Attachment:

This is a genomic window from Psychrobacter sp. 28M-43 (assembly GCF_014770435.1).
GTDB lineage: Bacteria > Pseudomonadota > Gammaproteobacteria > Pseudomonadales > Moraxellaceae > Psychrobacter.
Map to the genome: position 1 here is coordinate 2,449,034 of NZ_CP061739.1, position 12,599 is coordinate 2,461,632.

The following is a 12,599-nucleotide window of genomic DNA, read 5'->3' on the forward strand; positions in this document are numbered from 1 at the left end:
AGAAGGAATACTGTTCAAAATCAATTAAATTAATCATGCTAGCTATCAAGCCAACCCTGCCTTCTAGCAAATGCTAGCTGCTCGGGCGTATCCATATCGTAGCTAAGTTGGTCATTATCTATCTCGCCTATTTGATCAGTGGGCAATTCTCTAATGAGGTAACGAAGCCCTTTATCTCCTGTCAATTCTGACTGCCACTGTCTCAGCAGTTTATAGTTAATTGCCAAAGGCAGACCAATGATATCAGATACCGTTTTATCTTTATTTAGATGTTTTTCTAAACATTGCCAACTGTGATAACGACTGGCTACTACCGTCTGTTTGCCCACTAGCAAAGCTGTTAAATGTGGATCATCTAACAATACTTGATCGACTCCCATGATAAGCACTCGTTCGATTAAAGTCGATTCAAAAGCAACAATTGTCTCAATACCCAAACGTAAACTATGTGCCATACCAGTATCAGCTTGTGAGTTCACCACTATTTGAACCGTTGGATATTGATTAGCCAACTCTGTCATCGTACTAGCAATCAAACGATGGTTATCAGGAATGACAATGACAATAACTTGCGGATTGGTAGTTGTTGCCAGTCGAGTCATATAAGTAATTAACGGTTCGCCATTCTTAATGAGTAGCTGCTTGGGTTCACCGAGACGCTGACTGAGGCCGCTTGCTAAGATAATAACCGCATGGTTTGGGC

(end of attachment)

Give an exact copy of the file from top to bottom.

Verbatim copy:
This is a genomic window from Psychrobacter sp. 28M-43 (assembly GCF_014770435.1).
GTDB lineage: Bacteria > Pseudomonadota > Gammaproteobacteria > Pseudomonadales > Moraxellaceae > Psychrobacter.
Map to the genome: position 1 here is coordinate 2,449,034 of NZ_CP061739.1, position 12,599 is coordinate 2,461,632.

The following is a 12,599-nucleotide window of genomic DNA, read 5'->3' on the forward strand; positions in this document are numbered from 1 at the left end:
AGAAGGAATACTGTTCAAAATCAATTAAATTAATCATGCTAGCTATCAAGCCAACCCTGCCTTCTAGCAAATGCTAGCTGCTCGGGCGTATCCATATCGTAGCTAAGTTGGTCATTATCTATCTCGCCTATTTGATCAGTGGGCAATTCTCTAATGAGGTAACGAAGCCCTTTATCTCCTGTCAATTCTGACTGCCACTGTCTCAGCAGTTTATAGTTAATTGCCAAAGGCAGACCAATGATATCAGATACCGTTTTATCTTTATTTAGATGTTTTTCTAAACATTGCCAACTGTGATAACGACTGGCTACTACCGTCTGTTTGCCCACTAGCAAAGCTGTTAAATGTGGATCATCTAACAATACTTGATCGACTCCCATGATAAGCACTCGTTCGATTAAAGTCGATTCAAAAGCAACAATTGTCTCAATACCCAAACGTAAACTATGTGCCATACCAGTATCAGCTTGTGAGTTCACCACTATTTGAACCGTTGGATATTGATTAGCCAACTCTGTCATCGTACTAGCAATCAAACGATGGTTATCAGGAATGACAATGACAATAACTTGCGGATTGGTAGTTGTTGCCAGTCGAGTCATATAAGTAATTAACGGTTCGCCATTCTTAATGAGTAGCTGCTTGGGTTCACCGAGACGCTGACTGAGGCCGCTTGCTAAGATAATAACCGCATGGTTTGGGC